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Flickr changed my life. True story.
I am a relatively new Flickr convert and a full fledged Flickr evangelist and my number one message to the masses: Flickr isn’t a dumping ground for ‘pics’. It isn’t a graveyard where millions of images are laid to rest never to be seen again. It is a community where photographers share their latest conquests and view beautiful works by other artists. Of course, there are probably millions of users who merely dump and run but I think Flickr has done something rather clever to prevent too many non-users: they charge a minor yearly fee for accounts who want to upload more than a certain number of images. This might turn off a huge percentage of users who just want a free method of generating a url for their photos to put on Ebay but I think it just weeds out those who don’t intend on doing much with their subscription in the first place.
So how can I make the statement that Flickr changed my life? First I’ll lay a foundation for where I’m coming from. I firmly believe that the number one way any visual artist can become better at what they do is to view other works of art. It opens you to the possibilities, techniques, ideas and concepts you may have never entertained before. Allow me to demonstrate. Before I became engrossed in Flickr, I’d never before seen:
I didn’t know about such things when I was newly into photography and having my eyes opened to not only beautiful photography but also the techniques processes that fellow photographers use to achieve such works revolutionised my skills and ability immediately. I think all photographers experience the frustration of not understanding why they haven’t achieved a look they were going for and I think that a photographer who isn’t wholly committed could easily give up after their first couple disappointments. But with the community of Flickr, you don’t have to wonder how to take beautiful photos. Users regularly share their techniques and even detailed ‘recipes’ they used in their post processing work flow. Had I not been able to access that valuable information, I would have thought that I was just a bad photographer and been discouraged. I didn’t realise that there were such things as textures and presets before being enlightened to them courtesy of the wonderful photographers on Flickr.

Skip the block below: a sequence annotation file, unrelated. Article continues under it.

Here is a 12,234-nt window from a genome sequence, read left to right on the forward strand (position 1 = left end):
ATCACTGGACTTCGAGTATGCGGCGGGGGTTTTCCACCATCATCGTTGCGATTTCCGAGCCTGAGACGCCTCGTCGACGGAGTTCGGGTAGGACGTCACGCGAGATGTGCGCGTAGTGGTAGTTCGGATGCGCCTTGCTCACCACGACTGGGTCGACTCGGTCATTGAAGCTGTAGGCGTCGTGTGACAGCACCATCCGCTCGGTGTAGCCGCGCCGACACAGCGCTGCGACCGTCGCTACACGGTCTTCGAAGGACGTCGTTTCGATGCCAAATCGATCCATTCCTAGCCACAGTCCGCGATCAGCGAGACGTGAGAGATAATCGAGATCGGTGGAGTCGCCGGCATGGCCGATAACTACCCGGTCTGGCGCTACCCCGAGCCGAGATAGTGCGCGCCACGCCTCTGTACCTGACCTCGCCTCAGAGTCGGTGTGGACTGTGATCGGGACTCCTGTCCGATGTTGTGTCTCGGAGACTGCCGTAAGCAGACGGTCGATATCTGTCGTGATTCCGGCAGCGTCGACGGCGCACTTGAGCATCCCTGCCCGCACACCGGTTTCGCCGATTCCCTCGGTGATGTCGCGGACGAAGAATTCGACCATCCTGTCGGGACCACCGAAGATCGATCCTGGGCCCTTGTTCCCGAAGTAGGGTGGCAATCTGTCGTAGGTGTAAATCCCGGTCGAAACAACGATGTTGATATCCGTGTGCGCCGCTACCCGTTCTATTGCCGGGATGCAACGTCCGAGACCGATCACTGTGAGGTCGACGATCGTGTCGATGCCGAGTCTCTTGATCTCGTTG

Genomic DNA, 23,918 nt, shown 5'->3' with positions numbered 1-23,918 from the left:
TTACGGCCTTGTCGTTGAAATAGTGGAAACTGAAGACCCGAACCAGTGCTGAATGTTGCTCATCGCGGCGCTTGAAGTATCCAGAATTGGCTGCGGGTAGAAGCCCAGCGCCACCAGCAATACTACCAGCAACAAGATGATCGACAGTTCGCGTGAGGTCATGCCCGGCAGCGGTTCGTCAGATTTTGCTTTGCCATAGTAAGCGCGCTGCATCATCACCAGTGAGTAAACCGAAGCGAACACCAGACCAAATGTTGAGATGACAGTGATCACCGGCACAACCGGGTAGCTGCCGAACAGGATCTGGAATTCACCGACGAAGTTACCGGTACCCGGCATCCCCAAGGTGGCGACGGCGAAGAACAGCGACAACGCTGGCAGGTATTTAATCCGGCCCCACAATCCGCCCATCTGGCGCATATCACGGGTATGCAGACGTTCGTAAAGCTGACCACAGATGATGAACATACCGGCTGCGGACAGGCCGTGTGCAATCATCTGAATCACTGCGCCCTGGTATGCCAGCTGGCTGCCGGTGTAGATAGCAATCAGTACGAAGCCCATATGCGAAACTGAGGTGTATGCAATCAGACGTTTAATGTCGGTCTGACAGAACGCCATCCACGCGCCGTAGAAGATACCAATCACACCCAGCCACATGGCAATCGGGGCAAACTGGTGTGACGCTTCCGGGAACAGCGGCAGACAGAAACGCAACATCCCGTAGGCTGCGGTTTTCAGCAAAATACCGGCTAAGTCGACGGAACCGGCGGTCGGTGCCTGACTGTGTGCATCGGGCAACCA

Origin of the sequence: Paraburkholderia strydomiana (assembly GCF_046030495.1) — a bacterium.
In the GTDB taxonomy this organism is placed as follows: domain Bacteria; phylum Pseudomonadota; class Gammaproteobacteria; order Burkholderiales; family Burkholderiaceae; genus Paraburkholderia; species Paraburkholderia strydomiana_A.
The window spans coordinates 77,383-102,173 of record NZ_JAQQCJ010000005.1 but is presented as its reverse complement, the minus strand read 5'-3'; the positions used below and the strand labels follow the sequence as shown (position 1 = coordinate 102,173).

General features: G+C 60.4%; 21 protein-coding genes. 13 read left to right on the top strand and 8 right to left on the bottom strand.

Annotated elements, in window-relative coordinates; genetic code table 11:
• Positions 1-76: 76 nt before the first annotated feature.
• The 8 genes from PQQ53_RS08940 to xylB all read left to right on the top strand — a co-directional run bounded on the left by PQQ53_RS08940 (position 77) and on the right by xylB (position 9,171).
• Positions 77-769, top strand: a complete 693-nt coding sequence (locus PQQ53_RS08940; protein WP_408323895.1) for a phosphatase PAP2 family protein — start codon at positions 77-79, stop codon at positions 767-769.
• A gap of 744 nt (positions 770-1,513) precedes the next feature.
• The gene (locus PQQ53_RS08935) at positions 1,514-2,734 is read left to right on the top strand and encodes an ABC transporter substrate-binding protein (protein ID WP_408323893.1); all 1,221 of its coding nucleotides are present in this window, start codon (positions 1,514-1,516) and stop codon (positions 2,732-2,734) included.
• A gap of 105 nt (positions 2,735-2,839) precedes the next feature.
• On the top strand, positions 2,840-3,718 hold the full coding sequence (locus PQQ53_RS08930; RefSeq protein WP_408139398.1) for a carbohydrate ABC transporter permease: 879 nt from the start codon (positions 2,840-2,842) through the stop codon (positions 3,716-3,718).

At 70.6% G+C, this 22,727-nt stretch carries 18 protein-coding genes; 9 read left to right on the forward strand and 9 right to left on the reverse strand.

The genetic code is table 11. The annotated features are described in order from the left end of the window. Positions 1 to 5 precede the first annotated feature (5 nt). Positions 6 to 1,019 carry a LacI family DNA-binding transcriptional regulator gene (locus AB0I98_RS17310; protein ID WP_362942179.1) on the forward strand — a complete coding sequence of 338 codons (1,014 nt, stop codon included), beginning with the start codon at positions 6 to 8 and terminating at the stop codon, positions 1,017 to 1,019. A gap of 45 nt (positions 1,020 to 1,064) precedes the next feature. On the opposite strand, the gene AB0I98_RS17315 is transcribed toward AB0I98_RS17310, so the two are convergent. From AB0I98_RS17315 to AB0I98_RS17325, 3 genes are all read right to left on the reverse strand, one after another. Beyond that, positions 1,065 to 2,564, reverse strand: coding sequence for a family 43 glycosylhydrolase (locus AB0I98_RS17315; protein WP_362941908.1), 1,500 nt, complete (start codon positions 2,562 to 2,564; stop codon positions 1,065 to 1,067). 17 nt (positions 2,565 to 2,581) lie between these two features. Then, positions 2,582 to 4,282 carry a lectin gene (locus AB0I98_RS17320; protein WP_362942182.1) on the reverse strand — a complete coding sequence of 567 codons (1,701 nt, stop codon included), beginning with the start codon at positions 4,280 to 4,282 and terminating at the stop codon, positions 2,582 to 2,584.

What about the safety of your images? Well, when you add someone as a contact, you can also specify if you want them to not only be a contact, but also a ‘friend’ or ‘family’ status. Then when you upload certain images with permission limited to family, only they can see them. Their most ingenious function, though, is that you can choose to not allow users to view your photos in their full size and Flickr will do something amazing: they layer a transparent image over your image so that if someone right-clicks to save your image, they are actually only saving the clear overlay. Genius.
I have learned a couple things about protecting yourself lately. There have been a few people found on Flickr who add other users’ photos to their stream and say that they are their own. Obviously, a HUGE no-no and one which doesn’t usually take long to catch. I put my name on all of mine. Another trick is that if you notice that quite a few of your photos have been ‘favourited’ by a particular user and you go to their profile and they have no photos of their own, only favourited ones, there’s something fishy going on. I only allow real users to keep my photos. If I notice someone favouriting my photos who has a profile of nothing but other users’ photos, I block them. Just seems to me that they may be stockpiling images for stock or other uses which aren’t above-board.
If you haven’t used it before or are new to Flickr, here are some pointers and screen shots to help guide you (there is a thumbnail gallery below if you want to click on them and see full-sized).
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